While I feel very strongly about this subject, I know that times have changed. When my kids were growing up, at least until the youngest was in high school, I was a stay-at-home Mom. That didn’t exactly mean I didn’t work mind you, but beyond my housewifely duties, I didn’t have to be gone long from home or I could take the girls with me. From time to time I painted houses inside and out, worked part time at a food-testing lab and sometimes did office work for my sister-in-law. There were also all the non-paying jobs which were paid for in love, hugs, good will, and brownie points like taking turns cleaning my grandmother-in-law’s house every other week with my sis-in-law or helping my folks take care of theirs. All of it took time which is what most working parents don’t have.
The advice still stands, within the realm of your possibilities, I would advise all parents, young or old, to never clean house, mow the yard, or start a garage project, if it is a perfect time for a back yard campfire with the kids, a walk on the beach, hiking, canoeing, swimming, a weekend of tent camping or some other activity you would all enjoy. Choose doing things together as a family.
Somehow, in the fullness of time, the house and garage, as clean and orderly as are possible, don’t measure up to the memories of that funny time when one of you stepped in a mud hole up to the kneecaps on a canoe trip or when you went canoeing on a flooded spring river and wound up going over, under, around and through the branches of trees and whatever else had fallen in the storm, sharing your canoe with spiders (That bothered me more than anyone else!).
It isn’t that you don’t have to do these things eventually, but if you are lucky, there may be a local bulldozer for rent once a month and you can take the topsoil off or use a Shop Vac, nail your furniture down, and just let it take everything that’s loose.
That advice in a different way applies to grandparents, too. It might be a little crowded in an RV, but watching grandchildren see the depths of the Grand Canyon or the heights of Glacier National Park’s mountains for the first time is absolutely priceless. Although I did take Rebecca to see the Grand Canyon for the first time after she was out of college, because of the distances between our families, most of my experiences with the grandchildren were few.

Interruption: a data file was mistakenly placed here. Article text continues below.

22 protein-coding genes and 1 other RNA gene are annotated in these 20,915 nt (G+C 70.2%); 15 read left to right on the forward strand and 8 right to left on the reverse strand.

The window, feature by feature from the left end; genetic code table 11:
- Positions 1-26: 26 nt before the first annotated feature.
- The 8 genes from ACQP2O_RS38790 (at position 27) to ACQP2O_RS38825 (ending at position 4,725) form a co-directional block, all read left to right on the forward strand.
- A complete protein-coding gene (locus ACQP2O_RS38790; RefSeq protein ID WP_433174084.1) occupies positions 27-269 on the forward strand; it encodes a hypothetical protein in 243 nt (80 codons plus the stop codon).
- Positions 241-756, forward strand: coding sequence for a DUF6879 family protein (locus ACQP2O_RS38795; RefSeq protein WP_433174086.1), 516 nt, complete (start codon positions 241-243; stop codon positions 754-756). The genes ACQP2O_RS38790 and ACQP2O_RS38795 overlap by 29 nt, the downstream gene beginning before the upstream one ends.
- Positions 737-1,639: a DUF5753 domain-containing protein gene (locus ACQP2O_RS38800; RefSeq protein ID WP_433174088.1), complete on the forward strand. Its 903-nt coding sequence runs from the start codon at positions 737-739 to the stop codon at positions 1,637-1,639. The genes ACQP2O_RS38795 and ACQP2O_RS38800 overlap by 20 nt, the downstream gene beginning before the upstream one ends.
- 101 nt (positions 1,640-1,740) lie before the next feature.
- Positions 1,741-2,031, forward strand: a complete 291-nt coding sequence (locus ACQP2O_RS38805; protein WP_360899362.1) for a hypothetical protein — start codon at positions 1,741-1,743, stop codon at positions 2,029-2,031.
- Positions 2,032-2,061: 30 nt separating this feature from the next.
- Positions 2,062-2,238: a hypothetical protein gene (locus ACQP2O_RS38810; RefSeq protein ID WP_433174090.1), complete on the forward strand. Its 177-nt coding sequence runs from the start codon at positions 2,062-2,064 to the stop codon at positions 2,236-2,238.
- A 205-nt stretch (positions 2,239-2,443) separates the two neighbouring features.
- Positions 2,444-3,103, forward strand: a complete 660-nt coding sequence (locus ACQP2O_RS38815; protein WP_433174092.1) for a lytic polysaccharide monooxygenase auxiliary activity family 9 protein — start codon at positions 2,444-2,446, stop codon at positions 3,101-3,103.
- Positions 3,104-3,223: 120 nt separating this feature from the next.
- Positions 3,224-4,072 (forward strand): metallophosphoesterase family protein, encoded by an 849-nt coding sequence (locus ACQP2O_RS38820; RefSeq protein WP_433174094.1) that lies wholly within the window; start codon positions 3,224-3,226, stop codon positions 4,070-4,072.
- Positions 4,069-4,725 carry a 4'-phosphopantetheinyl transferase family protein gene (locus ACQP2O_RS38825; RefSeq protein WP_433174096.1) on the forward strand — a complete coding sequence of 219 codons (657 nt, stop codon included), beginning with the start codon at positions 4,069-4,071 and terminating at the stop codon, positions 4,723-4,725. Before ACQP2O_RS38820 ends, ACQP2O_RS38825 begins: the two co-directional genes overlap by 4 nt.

I was only able to take my grandson, Will, on a camping trip the year I made a 12,000 mile tent/car trip in 2009 and not too far from Mom and Dad, but he was a delight. He was perfectly happy when we arrived for our first night camping in their tent trailer. It was such fun sitting in that campground rainstorm eating crackers and jam. It was damp, muggy, and for some reason I don’t remember, we didn’t have much light. He declared the meal “awesome.” We spent the next day exploring, me with my camera, and Will inspecting millipedes, tracking deer, and making dams in a gurgling rain-fed stream. With his destroying any Blue Ridge enemies with his stalking and limb-gun shooting, I was sure it was a safe place to be.
Not only can you enjoy their company, but you can learn a lot if you just listen. I used to take my granddaughter camping for several days at a time when she was little. She really seemed to enjoy our fireside discussions and having my full attention until she discovered a world beyond Grandma. As we dabbled our feet in the bay water near Anacortes, WA, Becca asked me, “When is a seagull not a seagull?” (It helps if you are smarter than a 7-year old because I didn’t know.) “Grandma! When he’s flying in a bay area, he’s a bay gull (bagel).”
Well, you catch my drift. They grow up faster than a speeding bullet, then they graduate college and go off to places like Peru or get to be seniors in high school and have girlfriends. Where does the time go? God Bless until next week.
Winter in the Wilderness, the first e-book novel published by Minshall, is offered at most Internet book sites. A print edition may be obtained from Amazon, or you can order an autographed copy from the author at Box 1040, Congress, AZ for $7.95 plus $3.50 for postage and handling.
The fourth edition of RVing Alaska and Canada is available through Amazon.com.